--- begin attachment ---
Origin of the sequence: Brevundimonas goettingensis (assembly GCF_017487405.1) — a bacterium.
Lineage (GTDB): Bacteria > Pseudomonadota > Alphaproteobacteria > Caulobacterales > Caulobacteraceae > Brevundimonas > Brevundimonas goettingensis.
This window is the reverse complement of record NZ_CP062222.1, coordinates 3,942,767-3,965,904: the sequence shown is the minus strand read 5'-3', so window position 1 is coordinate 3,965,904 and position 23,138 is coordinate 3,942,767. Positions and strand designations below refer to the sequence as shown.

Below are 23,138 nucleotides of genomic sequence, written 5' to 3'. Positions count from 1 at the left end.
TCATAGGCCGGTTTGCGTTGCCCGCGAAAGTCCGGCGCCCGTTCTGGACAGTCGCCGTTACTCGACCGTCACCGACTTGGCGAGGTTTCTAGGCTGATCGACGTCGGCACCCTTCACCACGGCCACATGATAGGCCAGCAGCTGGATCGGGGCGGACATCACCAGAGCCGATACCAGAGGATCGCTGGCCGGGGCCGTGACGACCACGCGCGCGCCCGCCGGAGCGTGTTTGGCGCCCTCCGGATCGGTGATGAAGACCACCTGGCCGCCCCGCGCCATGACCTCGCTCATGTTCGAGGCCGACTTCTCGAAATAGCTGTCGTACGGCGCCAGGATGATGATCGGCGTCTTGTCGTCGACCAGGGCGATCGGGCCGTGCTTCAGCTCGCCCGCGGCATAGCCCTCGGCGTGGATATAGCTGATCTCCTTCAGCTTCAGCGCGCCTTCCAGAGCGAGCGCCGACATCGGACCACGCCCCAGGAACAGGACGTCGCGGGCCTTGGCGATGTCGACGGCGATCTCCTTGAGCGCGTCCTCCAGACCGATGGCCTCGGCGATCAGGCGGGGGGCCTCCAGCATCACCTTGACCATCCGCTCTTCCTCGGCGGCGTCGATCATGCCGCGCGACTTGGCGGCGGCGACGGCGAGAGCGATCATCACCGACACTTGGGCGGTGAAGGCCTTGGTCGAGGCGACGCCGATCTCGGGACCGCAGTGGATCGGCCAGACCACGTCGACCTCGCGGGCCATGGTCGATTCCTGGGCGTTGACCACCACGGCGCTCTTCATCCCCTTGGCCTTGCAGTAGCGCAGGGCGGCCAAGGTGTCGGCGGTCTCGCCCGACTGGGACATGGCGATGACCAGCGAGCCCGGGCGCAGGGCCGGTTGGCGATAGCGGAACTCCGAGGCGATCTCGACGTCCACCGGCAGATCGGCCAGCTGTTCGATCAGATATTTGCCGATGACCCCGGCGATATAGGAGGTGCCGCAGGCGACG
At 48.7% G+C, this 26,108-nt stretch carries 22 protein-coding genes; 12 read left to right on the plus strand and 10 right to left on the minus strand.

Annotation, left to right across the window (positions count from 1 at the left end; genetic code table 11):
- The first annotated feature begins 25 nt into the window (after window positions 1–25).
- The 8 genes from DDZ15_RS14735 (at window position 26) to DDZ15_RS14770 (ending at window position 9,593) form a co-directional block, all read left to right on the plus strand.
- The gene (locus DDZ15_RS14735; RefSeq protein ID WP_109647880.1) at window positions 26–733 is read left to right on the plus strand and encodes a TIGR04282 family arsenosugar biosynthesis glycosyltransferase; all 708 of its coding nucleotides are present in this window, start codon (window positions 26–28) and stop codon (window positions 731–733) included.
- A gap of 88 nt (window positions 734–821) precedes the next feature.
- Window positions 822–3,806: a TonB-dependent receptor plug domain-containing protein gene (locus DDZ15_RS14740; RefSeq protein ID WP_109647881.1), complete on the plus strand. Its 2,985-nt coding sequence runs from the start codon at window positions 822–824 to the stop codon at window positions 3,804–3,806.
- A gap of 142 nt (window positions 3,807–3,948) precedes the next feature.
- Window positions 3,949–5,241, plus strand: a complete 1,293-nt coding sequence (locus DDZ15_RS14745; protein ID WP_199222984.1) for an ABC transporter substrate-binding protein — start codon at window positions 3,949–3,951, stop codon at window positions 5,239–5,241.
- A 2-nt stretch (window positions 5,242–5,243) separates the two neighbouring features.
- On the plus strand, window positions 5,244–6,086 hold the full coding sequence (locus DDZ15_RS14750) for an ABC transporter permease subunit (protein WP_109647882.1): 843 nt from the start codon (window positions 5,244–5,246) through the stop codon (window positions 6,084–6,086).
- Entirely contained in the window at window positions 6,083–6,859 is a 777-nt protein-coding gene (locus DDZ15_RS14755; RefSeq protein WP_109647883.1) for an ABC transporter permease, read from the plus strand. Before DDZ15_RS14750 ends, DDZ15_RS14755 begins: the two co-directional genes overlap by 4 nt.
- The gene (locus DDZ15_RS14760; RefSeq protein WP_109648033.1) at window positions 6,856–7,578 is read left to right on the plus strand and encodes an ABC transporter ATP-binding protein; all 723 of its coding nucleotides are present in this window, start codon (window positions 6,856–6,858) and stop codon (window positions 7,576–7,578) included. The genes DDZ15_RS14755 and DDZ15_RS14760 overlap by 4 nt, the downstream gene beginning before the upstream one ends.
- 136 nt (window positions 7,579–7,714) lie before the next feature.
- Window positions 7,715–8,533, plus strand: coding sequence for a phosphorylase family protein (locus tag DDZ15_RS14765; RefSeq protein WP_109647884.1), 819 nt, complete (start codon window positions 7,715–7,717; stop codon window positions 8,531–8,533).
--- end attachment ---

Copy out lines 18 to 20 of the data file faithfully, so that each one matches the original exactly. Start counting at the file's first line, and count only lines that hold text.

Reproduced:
- The gene (locus DDZ15_RS14760; RefSeq protein WP_109648033.1) at window positions 6,856–7,578 is read left to right on the plus strand and encodes an ABC transporter ATP-binding protein; all 723 of its coding nucleotides are present in this window, start codon (window positions 6,856–6,858) and stop codon (window positions 7,576–7,578) included. The genes DDZ15_RS14755 and DDZ15_RS14760 overlap by 4 nt, the downstream gene beginning before the upstream one ends.
- 136 nt (window positions 7,579–7,714) lie before the next feature.
- Window positions 7,715–8,533, plus strand: coding sequence for a phosphorylase family protein (locus tag DDZ15_RS14765; RefSeq protein WP_109647884.1), 819 nt, complete (start codon window positions 7,715–7,717; stop codon window positions 8,531–8,533).